Now, I am not saying that if you want to gawk at the Amish, go to Family Cupboard. These people are not an attraction for the amusement of the tourists. They are very hard working and devout people who have committed their entire way of life to their religious beliefs who are trying to go about their lives. They do, for the most part, understand what makes them a curiosity, and those I have met are very friendly as long as you are not rude - or staring. The point that I AM making here is that if you are looking to eat well prepared, local, Pennsylvania Dutch cooking you can be pretty certain of that if the Amish are eating there.

It actually surprises me a bit that they are here at this restaurant so frequently, as it does attract a good number of tourists as well. Mostly, the Amish, unless they have business to do, will avoid the tourist places. As I said in my recent article, you are not likely going to see Amish at Millers Smorgasbord, as it is heavily frequented by tourists. They do come to Family Cupboard however.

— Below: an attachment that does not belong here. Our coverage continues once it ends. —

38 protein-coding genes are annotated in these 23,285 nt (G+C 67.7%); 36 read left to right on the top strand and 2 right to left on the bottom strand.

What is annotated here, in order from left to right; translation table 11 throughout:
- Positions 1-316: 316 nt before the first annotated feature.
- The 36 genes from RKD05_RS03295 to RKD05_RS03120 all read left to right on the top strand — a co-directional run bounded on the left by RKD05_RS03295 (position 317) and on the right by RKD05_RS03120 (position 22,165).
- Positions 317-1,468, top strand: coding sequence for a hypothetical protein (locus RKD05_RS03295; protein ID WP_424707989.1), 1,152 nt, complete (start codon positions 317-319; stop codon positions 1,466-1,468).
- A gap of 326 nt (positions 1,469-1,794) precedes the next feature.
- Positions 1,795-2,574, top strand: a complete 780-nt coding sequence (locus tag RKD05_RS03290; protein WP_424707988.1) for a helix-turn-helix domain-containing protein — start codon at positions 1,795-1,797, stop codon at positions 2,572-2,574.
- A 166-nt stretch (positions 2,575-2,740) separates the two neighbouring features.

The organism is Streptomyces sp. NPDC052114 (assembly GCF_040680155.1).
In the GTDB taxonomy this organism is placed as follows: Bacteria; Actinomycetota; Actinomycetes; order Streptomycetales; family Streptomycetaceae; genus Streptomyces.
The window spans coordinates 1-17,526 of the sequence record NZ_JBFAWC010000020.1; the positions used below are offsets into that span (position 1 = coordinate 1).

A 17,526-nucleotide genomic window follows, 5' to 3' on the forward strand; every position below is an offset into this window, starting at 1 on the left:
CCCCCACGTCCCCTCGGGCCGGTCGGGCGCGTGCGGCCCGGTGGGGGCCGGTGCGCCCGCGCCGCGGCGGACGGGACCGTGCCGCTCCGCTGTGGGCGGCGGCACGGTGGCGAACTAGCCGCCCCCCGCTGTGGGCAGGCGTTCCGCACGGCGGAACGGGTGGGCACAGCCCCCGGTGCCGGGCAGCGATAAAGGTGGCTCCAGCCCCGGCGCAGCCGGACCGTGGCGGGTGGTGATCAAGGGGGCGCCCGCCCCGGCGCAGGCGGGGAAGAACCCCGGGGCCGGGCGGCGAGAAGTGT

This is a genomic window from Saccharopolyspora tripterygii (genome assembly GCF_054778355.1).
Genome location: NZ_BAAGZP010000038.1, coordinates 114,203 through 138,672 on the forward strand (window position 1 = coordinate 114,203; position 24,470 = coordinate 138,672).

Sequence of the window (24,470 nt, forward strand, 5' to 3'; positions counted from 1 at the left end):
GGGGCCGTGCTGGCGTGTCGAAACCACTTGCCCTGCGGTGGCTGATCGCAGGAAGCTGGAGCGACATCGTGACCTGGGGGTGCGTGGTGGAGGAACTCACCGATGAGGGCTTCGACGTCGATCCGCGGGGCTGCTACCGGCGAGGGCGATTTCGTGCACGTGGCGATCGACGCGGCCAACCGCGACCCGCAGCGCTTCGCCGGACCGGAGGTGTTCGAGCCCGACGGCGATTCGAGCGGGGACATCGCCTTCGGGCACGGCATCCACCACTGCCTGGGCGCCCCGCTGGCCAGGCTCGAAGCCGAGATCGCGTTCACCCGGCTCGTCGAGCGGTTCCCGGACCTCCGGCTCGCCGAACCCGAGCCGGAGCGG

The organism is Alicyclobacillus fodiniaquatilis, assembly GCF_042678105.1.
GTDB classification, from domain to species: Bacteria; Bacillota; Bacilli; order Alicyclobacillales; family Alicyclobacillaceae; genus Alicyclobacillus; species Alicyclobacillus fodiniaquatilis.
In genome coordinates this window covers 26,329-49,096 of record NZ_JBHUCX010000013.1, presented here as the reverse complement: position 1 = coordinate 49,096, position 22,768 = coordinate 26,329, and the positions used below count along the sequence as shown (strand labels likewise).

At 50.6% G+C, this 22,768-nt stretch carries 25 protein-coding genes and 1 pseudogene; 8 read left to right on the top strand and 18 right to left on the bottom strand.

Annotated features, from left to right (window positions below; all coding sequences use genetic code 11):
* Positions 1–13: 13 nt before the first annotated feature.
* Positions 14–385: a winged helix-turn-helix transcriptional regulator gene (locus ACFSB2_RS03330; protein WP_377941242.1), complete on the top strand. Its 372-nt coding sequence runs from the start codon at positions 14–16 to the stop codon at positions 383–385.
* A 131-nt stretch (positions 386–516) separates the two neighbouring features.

What other buffets do the Amish dine at? I have seen Amish at Dienners on Route 30. The couple who run Dienners are related by family to the couple who run Family Cupboard. The recipes are the same and often the same dishes are served at both. Dienners closes very early - around 6 every night except Fridays when they are open until 8, and this may be one reason why the Amish frequent here as well - most tourists are not going to dinner at a restaurant that closes at 6 pm. I have seen Amish (though not often) and more Mennonites at Bird-in-Hand Restaurant and Buffet, also on Route 340 in Bird-in-Hand. While Shady Maple attracts many local people - many local people - only occasionally will you see Amish eating there (though I have seen them there). More often you will see Mennonites there. Yoders is another buffet/restaurant that is mostly local people with few tourists, I have infrequently seen Amish there but I have seen Mennonites. There really is no "off-season" for tourists due to the large number of outlet malls in Lancaster County, but in the winter months you will see the Amish come out more to places that they tend to avoid during the Spring, Summer, and Fall. Rarely, will you see any of the locals - Amish, Mennonite, or just folks who live in the area - eating at the Family Style restaurants. I never say never - anything is possible.